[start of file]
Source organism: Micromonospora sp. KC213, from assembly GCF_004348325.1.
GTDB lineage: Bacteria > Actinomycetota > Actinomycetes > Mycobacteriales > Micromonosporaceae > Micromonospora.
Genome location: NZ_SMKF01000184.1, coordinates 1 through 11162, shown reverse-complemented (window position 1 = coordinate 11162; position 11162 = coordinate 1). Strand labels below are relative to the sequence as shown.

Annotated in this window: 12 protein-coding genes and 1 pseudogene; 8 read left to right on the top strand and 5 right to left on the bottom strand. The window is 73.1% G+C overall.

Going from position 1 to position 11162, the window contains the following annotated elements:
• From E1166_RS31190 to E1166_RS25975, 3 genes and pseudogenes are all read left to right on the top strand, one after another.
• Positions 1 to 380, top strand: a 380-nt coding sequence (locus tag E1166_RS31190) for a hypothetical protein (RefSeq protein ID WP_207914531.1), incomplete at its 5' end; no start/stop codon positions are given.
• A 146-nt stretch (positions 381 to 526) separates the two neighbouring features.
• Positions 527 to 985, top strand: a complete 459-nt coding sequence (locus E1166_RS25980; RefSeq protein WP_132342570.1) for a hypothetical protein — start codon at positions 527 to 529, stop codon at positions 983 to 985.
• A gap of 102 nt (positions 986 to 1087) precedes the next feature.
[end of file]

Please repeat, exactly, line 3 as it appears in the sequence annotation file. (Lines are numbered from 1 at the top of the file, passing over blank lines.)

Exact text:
Genome location: NZ_SMKF01000184.1, coordinates 1 through 11162, shown reverse-complemented (window position 1 = coordinate 11162; position 11162 = coordinate 1). Strand labels below are relative to the sequence as shown.